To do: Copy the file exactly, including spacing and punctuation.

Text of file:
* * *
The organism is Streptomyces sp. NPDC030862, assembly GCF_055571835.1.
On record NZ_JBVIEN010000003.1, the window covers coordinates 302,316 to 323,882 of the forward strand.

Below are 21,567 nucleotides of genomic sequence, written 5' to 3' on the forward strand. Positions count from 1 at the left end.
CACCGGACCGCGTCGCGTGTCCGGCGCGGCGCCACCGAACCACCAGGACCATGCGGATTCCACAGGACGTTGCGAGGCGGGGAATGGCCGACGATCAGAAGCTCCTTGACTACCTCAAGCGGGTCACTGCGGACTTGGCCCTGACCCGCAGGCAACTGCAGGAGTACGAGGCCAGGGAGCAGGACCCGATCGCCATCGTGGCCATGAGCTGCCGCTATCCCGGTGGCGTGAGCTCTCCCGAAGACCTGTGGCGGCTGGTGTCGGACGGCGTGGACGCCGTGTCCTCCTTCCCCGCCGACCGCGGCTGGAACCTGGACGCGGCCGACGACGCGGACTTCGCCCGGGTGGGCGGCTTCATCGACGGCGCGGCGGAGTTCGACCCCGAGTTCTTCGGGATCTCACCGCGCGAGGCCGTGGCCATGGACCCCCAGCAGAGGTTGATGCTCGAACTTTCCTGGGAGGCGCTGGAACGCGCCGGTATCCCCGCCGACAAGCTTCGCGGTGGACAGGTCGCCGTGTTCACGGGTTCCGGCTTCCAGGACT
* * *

The organism is Streptomyces sp. NPDC030862, assembly GCF_055571835.1.
On record NZ_JBVIEN010000003.1, the window covers coordinates 302,316 to 323,882 of the forward strand.

Below are 21,567 nucleotides of genomic sequence, written 5' to 3' on the forward strand. Positions count from 1 at the left end.
CACCGGACCGCGTCGCGTGTCCGGCGCGGCGCCACCGAACCACCAGGACCATGCGGATTCCACAGGACGTTGCGAGGCGGGGAATGGCCGACGATCAGAAGCTCCTTGACTACCTCAAGCGGGTCACTGCGGACTTGGCCCTGACCCGCAGGCAACTGCAGGAGTACGAGGCCAGGGAGCAGGACCCGATCGCCATCGTGGCCATGAGCTGCCGCTATCCCGGTGGCGTGAGCTCTCCCGAAGACCTGTGGCGGCTGGTGTCGGACGGCGTGGACGCCGTGTCCTCCTTCCCCGCCGACCGCGGCTGGAACCTGGACGCGGCCGACGACGCGGACTTCGCCCGGGTGGGCGGCTTCATCGACGGCGCGGCGGAGTTCGACCCCGAGTTCTTCGGGATCTCACCGCGCGAGGCCGTGGCCATGGACCCCCAGCAGAGGTTGATGCTCGAACTTTCCTGGGAGGCGCTGGAACGCGCCGGTATCCCCGCCGACAAGCTTCGCGGTGGACAGGTCGCCGTGTTCACGGGTTCCGGCTTCCAGGACT